New Jersey must vote to mitigate the environmental harm disproportionately placed on overburdened communities.
Advocacy and Social Justice groups call on New Jersey Assembly to Pass Bill A2212/S232 without further amendments
Following the brutal murder of George Floyd in May, the country witnessed historic levels of outrage across the nation. Here in New Jersey, many of our leaders issued statements and called for justice—Assemblyman Wimberly (Paterson) referred to 401 years of injustice that have come to a head like no other “maybe because of the pandemic.” Assembly Speaker Coughlin also said that the incident “offends our cherished commitment as a state and nation to equal justice and equal rights. When that commitment is breached we all suffer. Let us not tolerate that suffering.” We now call on these same members of the New Jersey Assembly to live up to that promise.
Last month the State Senate passed Bill S-232 requiring that the cumulative effect of environmental and public health stressors on overburdened communities be given consideration in reviewing permit applications. This bill, if enacted, is a large step in the right direction to correcting an injustice. It will provide New Jersey’s low-income populations and those of color with a voice and empower the state to advocate for their right to environmental protection. Governor Murphy has already endorsed the bill and now that the New Jersey Senate has passed it, all eyes are on the State Assembly.
Anjali Mehrotra, President of National Organization for Women of New Jersey (New Jersey NOW), called on the Assembly to pass the bill. “We cannot say that #BlackLivesMatter and then fail to bring to a vote a bill that will save Black Lives. Now is the moment that determines whether we will take up the mantle and serve as a model for the rest of the country or continue to place undue environmental burdens on our own residents.”
“This bill would make New Jersey the leader in the nation on environmental justice. We must stop creating zones of sacrifice in our communities – particularly communities of color. Corporations create long term problems by creating pollution that festers for generations. It is important we act now to begin to change course in the state,” said Sue Altman, State Director, New Jersey Working Families.
Brandon McKoy, President of New Jersey Policy Perspective (NJPP) agreed, “Black and Latinx residents have shouldered the burden of pollution and environmental toxins in our state for far too long. It is past time for New Jersey to ensure that every resident – regardless of the color of skin or their ZIP code – has access to clean air and drinking water. State lawmakers must recognize that environmental justice is inextricably linked to racial justice; you cannot have one without the other.”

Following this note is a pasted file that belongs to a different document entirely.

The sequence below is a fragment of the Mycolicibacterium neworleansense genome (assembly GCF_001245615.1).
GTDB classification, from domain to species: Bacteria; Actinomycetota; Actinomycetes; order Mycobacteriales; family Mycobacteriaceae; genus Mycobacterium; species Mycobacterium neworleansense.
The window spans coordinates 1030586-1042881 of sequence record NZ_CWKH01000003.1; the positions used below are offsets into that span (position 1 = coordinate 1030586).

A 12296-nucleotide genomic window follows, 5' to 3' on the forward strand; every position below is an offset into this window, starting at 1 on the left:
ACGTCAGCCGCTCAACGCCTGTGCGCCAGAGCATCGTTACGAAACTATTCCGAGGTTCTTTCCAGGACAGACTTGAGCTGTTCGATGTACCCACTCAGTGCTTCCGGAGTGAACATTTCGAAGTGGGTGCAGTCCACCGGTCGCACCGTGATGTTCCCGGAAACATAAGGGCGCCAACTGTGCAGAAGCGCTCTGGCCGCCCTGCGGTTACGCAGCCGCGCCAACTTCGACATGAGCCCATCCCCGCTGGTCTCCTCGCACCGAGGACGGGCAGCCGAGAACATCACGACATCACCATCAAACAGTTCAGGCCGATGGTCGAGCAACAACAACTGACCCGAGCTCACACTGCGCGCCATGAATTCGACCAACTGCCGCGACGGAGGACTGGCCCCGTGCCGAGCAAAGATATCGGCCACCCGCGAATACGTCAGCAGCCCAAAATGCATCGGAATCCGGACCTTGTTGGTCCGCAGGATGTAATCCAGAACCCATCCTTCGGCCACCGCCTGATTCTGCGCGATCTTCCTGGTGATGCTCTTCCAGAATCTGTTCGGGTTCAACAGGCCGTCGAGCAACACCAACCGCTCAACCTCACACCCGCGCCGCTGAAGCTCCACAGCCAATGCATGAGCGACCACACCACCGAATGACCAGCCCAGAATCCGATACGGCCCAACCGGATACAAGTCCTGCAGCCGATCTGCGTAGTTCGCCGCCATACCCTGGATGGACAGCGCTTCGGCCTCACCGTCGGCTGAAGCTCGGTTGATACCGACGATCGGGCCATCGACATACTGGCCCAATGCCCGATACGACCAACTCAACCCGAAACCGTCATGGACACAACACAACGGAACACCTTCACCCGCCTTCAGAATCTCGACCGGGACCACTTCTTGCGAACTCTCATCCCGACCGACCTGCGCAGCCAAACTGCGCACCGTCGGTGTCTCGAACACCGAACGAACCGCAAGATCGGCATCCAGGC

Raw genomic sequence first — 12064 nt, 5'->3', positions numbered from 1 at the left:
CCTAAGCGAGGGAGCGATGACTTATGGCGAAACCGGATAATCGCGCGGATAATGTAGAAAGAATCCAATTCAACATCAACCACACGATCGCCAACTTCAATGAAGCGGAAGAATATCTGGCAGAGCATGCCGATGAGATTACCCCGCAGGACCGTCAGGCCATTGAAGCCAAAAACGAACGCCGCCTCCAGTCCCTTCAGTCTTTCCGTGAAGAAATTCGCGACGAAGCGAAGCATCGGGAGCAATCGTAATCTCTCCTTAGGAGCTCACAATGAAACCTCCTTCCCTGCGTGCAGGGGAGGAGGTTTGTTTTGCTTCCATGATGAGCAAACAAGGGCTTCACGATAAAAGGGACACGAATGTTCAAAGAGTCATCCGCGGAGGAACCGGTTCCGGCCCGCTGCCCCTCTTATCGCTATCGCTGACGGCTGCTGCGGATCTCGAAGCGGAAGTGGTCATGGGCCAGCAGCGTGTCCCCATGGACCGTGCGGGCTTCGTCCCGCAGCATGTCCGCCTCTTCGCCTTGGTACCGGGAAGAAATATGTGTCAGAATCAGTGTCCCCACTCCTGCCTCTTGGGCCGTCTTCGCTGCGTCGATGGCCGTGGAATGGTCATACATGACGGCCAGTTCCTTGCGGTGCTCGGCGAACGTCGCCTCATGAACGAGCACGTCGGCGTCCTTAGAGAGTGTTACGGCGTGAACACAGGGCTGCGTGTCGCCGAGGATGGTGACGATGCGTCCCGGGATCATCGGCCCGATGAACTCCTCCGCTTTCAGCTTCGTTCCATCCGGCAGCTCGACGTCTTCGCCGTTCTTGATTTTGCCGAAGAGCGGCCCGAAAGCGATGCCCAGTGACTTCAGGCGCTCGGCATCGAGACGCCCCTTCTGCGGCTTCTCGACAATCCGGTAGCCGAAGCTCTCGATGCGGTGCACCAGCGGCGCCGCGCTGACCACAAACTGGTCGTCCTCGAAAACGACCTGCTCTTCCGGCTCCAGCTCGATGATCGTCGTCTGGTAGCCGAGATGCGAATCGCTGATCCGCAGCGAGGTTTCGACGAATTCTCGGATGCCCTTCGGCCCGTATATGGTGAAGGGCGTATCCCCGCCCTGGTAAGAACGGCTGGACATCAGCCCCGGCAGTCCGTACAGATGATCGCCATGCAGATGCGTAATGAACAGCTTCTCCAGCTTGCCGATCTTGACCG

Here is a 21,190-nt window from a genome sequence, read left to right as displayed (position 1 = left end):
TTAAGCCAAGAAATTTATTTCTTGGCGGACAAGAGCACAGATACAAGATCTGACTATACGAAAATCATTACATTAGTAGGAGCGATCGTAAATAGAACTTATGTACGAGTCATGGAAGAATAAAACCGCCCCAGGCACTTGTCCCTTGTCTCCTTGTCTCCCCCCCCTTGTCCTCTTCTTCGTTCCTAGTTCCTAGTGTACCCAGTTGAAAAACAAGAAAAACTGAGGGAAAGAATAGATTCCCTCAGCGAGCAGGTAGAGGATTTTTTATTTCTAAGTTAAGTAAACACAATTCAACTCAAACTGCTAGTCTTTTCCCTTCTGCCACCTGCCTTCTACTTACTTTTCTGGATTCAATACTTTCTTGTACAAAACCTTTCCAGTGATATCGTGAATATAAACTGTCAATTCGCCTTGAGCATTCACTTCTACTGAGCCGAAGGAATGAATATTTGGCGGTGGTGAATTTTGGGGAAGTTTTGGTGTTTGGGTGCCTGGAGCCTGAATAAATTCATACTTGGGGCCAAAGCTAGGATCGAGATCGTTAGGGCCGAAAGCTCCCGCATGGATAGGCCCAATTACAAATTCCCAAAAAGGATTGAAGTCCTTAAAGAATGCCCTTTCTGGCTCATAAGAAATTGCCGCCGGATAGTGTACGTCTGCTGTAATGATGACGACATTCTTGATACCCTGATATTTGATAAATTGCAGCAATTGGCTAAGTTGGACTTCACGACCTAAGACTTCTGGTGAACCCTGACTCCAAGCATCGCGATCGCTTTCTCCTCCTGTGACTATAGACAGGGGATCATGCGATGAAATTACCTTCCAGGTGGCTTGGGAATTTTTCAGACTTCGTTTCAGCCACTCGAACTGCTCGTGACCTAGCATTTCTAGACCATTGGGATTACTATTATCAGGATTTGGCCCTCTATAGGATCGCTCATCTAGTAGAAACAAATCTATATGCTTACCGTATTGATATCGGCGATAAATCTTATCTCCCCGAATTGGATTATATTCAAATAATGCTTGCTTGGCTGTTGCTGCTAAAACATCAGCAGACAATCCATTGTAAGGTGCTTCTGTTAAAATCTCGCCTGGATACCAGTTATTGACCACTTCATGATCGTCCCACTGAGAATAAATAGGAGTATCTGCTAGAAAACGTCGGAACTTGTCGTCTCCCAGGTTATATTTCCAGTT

“New Jersey’s communities of color are already getting sick from higher levels of pollution, and are now facing deadlier outcomes from COVID19 because of pollution’s damaging health effects. This cannot continue. The time has come to end the practice of sacrificing the health of Black and brown New Jersey residents and pass the bill quickly, without carve outs or weakening amendments,” said Dena Mottola Jaborska, Associate Director at New Jersey Citizen Action.
“This signature piece of legislation seeks to right the wrongs of New Jersey’s legacy of environmental sins. It imposes social justice in environmental permitting, requiring NJDEP and permit applicants to consider the well-documented history of the burden unfairly borne by disenfranchised people and to evaluate environmental and public health stressors of certain facilities on overburdened communities. It is long overdue,” echoed Christian Fuscarino, Executive Director at Garden State Equality Action Fund.
“My community is full of essential workers, working dangerous jobs in warehouses and factories where our health is often put at risk. Our homes and neighborhoods are our sacred places, and our governments must listen to our concerns,” said Dayse Rodriguez, a member of Make the Road New Jersey. “They must consider the cumulative impact any development will have on our health – on the quality of the air we breathe, the water we drink, and noise that permeates our home. Just as we fight for respect and dignity at work, we will fight for the respect of having a voice in the future of our home’s environment.”
This is an Environmental Justice issue, this is a Racial Justice issue, this is a Health Disparity issue. This bill is long due—New Jersey has the unique opportunity to lead the national effort on environmental justice reform. We stand in solidarity with the NJ Environmental Justice Alliance, Ironbound Community Corporation and Clean Water Action, who have been leading this fight for over a decade, and call on all our leaders to do the right thing.
It’s time to walk the talk, New Jersey.
Garden State Equality Action Fund
Make the Road New Jersey
National Organization for Women of New Jersey (New Jersey NOW)
New Jersey Citizen Action
New Jersey Policy Perspective (NJPP)
New Jersey Working Families
For more information about NOW-NJ, please visit www.nownj.org.
About National Organization for Women of New Jersey (New Jersey NOW)
Incorporated in 1975, National Organization for Women of New Jersey is a state-wide grassroots women’s rights activist organization consisting of thousands of members, activists, and allies. The purpose of NOW-NJ is to take action through intersectional, anti-racist grassroots activism to promote feminist ideals, lead societal change, eliminate discrimination, and achieve and protect the equal rights of all women and girls in all aspects of social, political, and economic life.